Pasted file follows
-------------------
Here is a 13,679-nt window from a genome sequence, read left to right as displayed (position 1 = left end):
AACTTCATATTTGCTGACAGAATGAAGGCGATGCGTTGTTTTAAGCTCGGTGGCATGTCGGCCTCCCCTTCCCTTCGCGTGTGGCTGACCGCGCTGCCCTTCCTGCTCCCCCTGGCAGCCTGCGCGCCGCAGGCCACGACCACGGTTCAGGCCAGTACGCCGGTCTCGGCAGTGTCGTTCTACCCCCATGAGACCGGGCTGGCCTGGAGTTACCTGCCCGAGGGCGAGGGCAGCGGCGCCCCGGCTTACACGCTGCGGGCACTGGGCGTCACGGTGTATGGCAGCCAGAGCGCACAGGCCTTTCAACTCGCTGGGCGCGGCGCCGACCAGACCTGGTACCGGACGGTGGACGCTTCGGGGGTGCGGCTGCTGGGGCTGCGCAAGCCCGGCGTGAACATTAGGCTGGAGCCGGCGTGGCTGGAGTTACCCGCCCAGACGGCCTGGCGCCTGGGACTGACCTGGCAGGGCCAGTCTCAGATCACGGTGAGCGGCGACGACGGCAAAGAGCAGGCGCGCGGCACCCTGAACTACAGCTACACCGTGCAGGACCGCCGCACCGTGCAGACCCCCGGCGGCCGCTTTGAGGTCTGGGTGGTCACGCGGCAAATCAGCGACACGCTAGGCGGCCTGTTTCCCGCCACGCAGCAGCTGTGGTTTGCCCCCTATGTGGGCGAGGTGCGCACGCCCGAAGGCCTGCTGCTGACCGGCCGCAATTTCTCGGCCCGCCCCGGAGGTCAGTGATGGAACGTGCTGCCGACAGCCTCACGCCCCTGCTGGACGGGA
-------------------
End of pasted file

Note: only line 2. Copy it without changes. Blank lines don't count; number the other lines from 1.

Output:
AACTTCATATTTGCTGACAGAATGAAGGCGATGCGTTGTTTTAAGCTCGGTGGCATGTCGGCCTCCCCTTCCCTTCGCGTGTGGCTGACCGCGCTGCCCTTCCTGCTCCCCCTGGCAGCCTGCGCGCCGCAGGCCACGACCACGGTTCAGGCCAGTACGCCGGTCTCGGCAGTGTCGTTCTACCCCCATGAGACCGGGCTGGCCTGGAGTTACCTGCCCGAGGGCGAGGGCAGCGGCGCCCCGGCTTACACGCTGCGGGCACTGGGCGTCACGGTGTATGGCAGCCAGAGCGCACAGGCCTTTCAACTCGCTGGGCGCGGCGCCGACCAGACCTGGTACCGGACGGTGGACGCTTCGGGGGTGCGGCTGCTGGGGCTGCGCAAGCCCGGCGTGAACATTAGGCTGGAGCCGGCGTGGCTGGAGTTACCCGCCCAGACGGCCTGGCGCCTGGGACTGACCTGGCAGGGCCAGTCTCAGATCACGGTGAGCGGCGACGACGGCAAAGAGCAGGCGCGCGGCACCCTGAACTACAGCTACACCGTGCAGGACCGCCGCACCGTGCAGACCCCCGGCGGCCGCTTTGAGGTCTGGGTGGTCACGCGGCAAATCAGCGACACGCTAGGCGGCCTGTTTCCCGCCACGCAGCAGCTGTGGTTTGCCCCCTATGTGGGCGAGGTGCGCACGCCCGAAGGCCTGCTGCTGACCGGCCGCAATTTCTCGGCCCGCCCCGGAGGTCAGTGATGGAACGTGCTGCCGACAGCCTCACGCCCCTGCTGGACGGGA